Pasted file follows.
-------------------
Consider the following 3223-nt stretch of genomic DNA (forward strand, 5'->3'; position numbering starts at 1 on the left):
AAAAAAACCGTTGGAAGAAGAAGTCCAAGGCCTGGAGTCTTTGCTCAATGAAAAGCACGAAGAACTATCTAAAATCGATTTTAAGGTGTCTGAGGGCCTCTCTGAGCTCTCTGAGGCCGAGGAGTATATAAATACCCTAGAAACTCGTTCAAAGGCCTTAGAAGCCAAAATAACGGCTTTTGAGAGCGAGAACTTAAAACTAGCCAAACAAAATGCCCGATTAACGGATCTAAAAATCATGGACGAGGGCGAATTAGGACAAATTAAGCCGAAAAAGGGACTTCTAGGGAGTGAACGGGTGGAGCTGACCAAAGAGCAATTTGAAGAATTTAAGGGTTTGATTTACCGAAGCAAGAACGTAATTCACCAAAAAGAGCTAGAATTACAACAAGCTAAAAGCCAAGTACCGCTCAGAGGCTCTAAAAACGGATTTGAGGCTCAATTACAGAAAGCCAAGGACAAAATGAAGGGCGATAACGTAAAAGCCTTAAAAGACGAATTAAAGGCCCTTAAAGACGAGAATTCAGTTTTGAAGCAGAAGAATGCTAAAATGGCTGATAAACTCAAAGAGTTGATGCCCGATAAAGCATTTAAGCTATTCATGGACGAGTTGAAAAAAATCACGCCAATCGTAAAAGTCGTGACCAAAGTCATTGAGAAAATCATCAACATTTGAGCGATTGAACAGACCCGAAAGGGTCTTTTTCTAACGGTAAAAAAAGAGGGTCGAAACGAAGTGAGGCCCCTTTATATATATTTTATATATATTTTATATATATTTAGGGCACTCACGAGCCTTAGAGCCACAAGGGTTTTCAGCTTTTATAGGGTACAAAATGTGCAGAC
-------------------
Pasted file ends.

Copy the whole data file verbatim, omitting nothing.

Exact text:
Consider the following 3223-nt stretch of genomic DNA (forward strand, 5'->3'; position numbering starts at 1 on the left):
AAAAAAACCGTTGGAAGAAGAAGTCCAAGGCCTGGAGTCTTTGCTCAATGAAAAGCACGAAGAACTATCTAAAATCGATTTTAAGGTGTCTGAGGGCCTCTCTGAGCTCTCTGAGGCCGAGGAGTATATAAATACCCTAGAAACTCGTTCAAAGGCCTTAGAAGCCAAAATAACGGCTTTTGAGAGCGAGAACTTAAAACTAGCCAAACAAAATGCCCGATTAACGGATCTAAAAATCATGGACGAGGGCGAATTAGGACAAATTAAGCCGAAAAAGGGACTTCTAGGGAGTGAACGGGTGGAGCTGACCAAAGAGCAATTTGAAGAATTTAAGGGTTTGATTTACCGAAGCAAGAACGTAATTCACCAAAAAGAGCTAGAATTACAACAAGCTAAAAGCCAAGTACCGCTCAGAGGCTCTAAAAACGGATTTGAGGCTCAATTACAGAAAGCCAAGGACAAAATGAAGGGCGATAACGTAAAAGCCTTAAAAGACGAATTAAAGGCCCTTAAAGACGAGAATTCAGTTTTGAAGCAGAAGAATGCTAAAATGGCTGATAAACTCAAAGAGTTGATGCCCGATAAAGCATTTAAGCTATTCATGGACGAGTTGAAAAAAATCACGCCAATCGTAAAAGTCGTGACCAAAGTCATTGAGAAAATCATCAACATTTGAGCGATTGAACAGACCCGAAAGGGTCTTTTTCTAACGGTAAAAAAAGAGGGTCGAAACGAAGTGAGGCCCCTTTATATATATTTTATATATATTTTATATATATTTAGGGCACTCACGAGCCTTAGAGCCACAAGGGTTTTCAGCTTTTATAGGGTACAAAATGTGCAGAC